Afterwards it was arranged for me to talk to the director, Cody Cameron-Brown of one short Watchdog. This was an informal chat rather than an interview, nothing was recorded and I simply asked Cody about things that occurred to me after watching his work. Watchdog was inspired by the story of the late Don Ritchie, OAM the hero of The Gap. Image result for don ritchieA man who rescued hundreds of people from suicide over the course of several decades. Speaking to Cody two things became apparent, this is a remarkably talented and insightful artist. Secondly he had done his research about the subject matter and it showed. He had sought out the Ritchie family and their trust in sharing some of Don’s story was not misplaced. While the film is more inspired by Don’s example than telling his exact story the young filmmaker appears to have been driven to honour the man’s legacy and their trust and he has.

It was great to talk to Cody and to see all the films from such promising young talent.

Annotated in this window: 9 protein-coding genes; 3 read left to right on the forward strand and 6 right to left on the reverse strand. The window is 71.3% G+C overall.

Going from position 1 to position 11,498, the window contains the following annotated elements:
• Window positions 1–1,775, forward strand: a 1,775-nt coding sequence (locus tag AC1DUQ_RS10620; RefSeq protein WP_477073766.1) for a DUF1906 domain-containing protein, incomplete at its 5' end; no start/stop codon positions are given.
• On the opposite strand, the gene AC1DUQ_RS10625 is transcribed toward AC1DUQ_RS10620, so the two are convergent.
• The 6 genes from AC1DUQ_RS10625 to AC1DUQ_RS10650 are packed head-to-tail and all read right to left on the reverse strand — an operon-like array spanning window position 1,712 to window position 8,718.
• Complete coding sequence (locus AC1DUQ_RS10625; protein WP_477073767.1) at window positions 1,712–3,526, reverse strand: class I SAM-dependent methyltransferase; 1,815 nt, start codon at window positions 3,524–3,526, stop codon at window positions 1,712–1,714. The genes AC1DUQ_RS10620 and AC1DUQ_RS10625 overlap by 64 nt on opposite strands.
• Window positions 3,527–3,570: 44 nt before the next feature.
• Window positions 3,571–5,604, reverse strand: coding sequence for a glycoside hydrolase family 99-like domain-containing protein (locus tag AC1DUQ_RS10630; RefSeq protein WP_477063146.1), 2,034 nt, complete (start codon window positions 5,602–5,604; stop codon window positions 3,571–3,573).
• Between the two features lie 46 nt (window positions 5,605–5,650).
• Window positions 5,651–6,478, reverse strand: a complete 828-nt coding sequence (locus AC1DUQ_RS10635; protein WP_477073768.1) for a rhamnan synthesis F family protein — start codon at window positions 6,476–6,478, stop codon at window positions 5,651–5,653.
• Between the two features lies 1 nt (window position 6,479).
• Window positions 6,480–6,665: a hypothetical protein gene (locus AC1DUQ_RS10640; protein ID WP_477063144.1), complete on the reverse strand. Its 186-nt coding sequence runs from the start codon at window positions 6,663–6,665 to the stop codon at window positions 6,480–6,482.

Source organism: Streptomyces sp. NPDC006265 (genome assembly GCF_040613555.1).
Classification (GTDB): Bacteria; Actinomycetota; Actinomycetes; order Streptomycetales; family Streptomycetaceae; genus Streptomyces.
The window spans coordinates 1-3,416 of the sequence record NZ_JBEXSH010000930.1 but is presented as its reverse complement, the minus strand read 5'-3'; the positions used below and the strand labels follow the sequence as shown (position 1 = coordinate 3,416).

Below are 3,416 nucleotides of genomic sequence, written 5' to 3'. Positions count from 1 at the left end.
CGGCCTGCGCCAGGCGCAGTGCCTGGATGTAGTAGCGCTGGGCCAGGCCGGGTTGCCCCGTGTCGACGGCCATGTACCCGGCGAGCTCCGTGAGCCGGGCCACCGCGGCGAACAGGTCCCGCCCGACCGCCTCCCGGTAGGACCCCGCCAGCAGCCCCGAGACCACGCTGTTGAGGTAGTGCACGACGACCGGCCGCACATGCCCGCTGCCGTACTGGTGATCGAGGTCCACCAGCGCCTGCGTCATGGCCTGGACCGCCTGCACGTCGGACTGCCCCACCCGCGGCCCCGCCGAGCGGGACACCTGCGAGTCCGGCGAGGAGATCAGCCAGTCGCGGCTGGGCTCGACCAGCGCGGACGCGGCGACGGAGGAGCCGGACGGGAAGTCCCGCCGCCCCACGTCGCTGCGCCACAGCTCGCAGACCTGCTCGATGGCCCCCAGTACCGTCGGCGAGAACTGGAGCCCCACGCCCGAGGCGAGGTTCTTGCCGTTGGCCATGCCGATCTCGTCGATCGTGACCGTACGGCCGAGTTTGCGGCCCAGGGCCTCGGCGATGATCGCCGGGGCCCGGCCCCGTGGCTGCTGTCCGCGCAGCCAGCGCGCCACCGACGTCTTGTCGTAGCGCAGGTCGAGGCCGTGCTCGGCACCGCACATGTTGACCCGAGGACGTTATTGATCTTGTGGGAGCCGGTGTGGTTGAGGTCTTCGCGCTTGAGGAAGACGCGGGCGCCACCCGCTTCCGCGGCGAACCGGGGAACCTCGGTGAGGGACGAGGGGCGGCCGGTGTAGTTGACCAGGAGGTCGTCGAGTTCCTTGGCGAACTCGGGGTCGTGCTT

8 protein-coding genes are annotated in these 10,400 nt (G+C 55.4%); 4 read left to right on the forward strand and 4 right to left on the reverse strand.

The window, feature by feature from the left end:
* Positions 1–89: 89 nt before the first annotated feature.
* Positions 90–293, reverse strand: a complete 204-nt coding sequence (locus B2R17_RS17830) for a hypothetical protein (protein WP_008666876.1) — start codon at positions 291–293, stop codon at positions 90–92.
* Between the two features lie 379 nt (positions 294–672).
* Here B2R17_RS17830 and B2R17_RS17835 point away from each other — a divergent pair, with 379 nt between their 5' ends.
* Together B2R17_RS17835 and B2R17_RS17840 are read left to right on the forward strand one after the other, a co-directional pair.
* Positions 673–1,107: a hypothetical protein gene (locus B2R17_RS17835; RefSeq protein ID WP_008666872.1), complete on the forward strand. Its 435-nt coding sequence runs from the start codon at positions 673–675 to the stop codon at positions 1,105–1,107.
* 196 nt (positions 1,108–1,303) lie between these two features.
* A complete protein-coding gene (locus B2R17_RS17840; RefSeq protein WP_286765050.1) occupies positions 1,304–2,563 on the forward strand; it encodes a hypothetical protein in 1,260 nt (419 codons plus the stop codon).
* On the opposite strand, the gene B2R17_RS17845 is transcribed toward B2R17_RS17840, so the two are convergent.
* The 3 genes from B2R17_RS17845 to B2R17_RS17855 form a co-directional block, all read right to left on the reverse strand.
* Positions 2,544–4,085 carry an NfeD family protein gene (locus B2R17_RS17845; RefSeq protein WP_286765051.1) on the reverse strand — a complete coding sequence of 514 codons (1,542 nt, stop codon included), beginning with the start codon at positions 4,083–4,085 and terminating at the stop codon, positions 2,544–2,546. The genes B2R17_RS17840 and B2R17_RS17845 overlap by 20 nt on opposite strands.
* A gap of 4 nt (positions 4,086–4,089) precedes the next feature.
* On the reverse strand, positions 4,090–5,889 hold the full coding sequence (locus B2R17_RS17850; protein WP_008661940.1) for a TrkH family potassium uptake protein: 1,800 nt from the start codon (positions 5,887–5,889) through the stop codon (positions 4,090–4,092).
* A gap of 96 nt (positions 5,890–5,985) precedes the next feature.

Produced by Eyeball Media Enterprises Scenestr. is an online national magazine with local offices around Australia. With over twenty years of publishing history they’ve excelled at moving into the digital realm but they remain at heart from the streets. They still publish magazines in print for Perth, Adelaide, Sydney and Brisbane every month. If you’re into music they’re a great read but they do cover all of the arts including festivals, stand-up comics, fashion, theatre and film. It is the last two where I’ve been fortunate enough to do some coverage of which I’m very grateful.

-Lloyd Marken

THE GO-BETWEENS: RIGHT HERE REVIEW AVAILABLE ON SCENESTR

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If you’ve never heard of the band The Go-Betweens, don’t worry you’re not alone. A documentary about the history of the band has just been released and even non-fans of the cult band should find it utterly engrossing. Director Kriv Stenders has highlighted the fascinating personalities that made up the band and the poignancy of looking back over the years.

Attending a screening at the Byron Bay Film Festival at the Brunswick Picture House, the documentary was a joy to watch. You can read more of my thoughts here http://scenestr.com.au/movies-and-tv/the-go-betweens-right-here-review-byron-bay-film-festival-2017-20171010

Whatever you write and put out into the world will be taken by readers however they like. For me personally though I was not really happy with my review for Kingsman: The Golden Circle. This review I felt a lot better about and hope you enjoy.